Update on our Beer Garden & Restaurant operations: Sometimes government bureaucracy comes to ridiculous conclusions. This is one of those times. The governor's office has abruptly decided that in calculating whether our Beer Garden & Restaurant sells at least 51% alcohol (determining if we are a "bar" or "restaurant"), we have to include all of the beer we sell to our distributors as if we were selling it to you at our restaurant. This defies all logic and common sense. The result is that beginning today we will be returning to only curbside service for food and beer to go at Saint Arnold. This could cause the loss of 75 jobs at our Beer Garden. We have an ask for you: please politely and respectfully let Governor Abbott know this is absurd. Please ask him to allow us to calculate the 51% based on our restaurant operations alone. You can contact him online [click the first link in our profile link] or tweet at him at @GovAbbott and @GregAbbott_TX. We have worked hard to create one of the safest dining experiences in the state: waiting an extra two weeks to reopen, restricting ourselves to only outdoor tables, increasing spacing, and instituting strict safety protocols. We have received much positive feedback for our efforts. Even if there is another shutdown which seems increasingly likely, it is critical that we get this interpretation changed. In the meantime, we have several delicious special release beers coming out this week. We encourage you to come by and pick them up at our drive thru. Say hi to our team through your mask, order some of our tasty food, and stay safe! We appreciate your support. Cheers! Brock Wagner Founder/Brewer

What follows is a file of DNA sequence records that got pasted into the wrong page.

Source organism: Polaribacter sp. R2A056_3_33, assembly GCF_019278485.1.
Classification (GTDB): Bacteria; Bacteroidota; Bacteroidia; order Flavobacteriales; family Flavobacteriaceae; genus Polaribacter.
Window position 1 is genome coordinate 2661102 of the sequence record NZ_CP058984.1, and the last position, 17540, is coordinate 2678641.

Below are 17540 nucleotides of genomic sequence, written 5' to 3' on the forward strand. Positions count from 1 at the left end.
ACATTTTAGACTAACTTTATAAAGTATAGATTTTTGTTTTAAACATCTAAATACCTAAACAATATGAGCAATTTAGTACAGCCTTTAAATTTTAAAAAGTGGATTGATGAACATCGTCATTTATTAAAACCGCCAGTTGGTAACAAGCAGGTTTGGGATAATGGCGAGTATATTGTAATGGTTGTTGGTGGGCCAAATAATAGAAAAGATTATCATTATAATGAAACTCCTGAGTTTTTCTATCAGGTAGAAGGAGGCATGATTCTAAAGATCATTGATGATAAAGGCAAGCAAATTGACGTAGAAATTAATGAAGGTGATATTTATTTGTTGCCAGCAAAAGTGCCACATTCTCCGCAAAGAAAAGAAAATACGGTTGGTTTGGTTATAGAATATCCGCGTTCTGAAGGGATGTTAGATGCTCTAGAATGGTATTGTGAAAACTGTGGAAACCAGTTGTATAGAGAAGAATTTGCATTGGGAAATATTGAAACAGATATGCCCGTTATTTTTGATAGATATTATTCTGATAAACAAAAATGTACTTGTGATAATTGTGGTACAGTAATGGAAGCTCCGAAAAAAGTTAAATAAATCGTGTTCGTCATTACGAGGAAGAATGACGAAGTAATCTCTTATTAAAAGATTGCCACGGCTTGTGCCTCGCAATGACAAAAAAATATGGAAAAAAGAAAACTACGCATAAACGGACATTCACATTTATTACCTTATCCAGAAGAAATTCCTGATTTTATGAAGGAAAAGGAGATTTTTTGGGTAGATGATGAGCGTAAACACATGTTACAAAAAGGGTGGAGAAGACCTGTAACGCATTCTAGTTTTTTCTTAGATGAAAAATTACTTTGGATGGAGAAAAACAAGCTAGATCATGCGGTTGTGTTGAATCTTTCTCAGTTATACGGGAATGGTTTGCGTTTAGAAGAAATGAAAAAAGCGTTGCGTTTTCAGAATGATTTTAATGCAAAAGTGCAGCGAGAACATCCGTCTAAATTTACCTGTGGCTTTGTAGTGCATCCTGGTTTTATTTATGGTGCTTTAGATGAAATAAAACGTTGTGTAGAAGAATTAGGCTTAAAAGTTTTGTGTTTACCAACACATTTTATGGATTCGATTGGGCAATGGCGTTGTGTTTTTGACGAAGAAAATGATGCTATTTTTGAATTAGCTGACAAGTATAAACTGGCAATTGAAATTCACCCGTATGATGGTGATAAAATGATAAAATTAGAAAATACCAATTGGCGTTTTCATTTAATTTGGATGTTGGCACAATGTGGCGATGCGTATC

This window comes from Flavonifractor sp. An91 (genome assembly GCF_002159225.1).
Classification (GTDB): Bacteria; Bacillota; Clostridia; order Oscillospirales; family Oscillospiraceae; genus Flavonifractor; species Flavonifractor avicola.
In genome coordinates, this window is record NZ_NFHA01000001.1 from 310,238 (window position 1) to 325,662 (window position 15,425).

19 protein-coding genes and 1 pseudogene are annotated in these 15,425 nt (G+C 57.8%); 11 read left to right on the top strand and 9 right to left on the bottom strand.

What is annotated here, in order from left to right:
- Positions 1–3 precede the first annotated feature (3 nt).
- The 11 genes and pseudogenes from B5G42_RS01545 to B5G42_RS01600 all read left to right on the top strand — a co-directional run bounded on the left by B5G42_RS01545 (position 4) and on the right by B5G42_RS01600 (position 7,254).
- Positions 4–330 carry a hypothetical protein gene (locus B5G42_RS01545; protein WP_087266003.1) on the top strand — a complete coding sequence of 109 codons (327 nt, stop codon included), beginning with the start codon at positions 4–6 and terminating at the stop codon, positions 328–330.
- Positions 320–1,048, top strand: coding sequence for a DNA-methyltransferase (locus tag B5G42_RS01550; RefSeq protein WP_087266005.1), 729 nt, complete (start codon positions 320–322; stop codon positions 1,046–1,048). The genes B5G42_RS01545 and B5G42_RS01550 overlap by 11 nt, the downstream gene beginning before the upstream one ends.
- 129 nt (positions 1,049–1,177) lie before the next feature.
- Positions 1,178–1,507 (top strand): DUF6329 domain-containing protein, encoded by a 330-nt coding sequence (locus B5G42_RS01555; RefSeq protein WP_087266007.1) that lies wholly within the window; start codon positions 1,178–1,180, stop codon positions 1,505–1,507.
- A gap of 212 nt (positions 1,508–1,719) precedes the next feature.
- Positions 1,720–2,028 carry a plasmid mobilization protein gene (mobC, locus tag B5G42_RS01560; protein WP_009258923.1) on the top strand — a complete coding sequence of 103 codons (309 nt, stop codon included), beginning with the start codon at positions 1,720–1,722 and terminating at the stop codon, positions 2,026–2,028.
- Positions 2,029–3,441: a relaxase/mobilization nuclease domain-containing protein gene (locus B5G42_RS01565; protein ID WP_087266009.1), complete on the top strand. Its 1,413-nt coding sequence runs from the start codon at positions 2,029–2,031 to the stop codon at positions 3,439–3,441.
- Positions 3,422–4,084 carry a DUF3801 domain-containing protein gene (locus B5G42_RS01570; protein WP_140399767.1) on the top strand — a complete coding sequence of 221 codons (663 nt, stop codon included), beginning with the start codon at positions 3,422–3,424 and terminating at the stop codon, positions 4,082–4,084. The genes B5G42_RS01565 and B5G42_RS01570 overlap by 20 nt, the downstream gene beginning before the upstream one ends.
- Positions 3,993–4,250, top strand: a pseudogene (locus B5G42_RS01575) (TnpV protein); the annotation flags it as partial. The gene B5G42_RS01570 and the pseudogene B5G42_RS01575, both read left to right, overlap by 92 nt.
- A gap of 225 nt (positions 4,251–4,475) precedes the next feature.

A post shared by Saint Arnold Brewing Company (@saintarnoldbrewing) on Jul 13, 2020 at 8:36am PDT

Now, Saint Arnold may be able to apply for a temporary license modification that would exclude the patio as part of the bar.

Some breweries across Texas have already made the switch.

Oddwood Ales, located off Manor Road in East Austin, has opened its patio as a result of the allowance of temporary license modifications.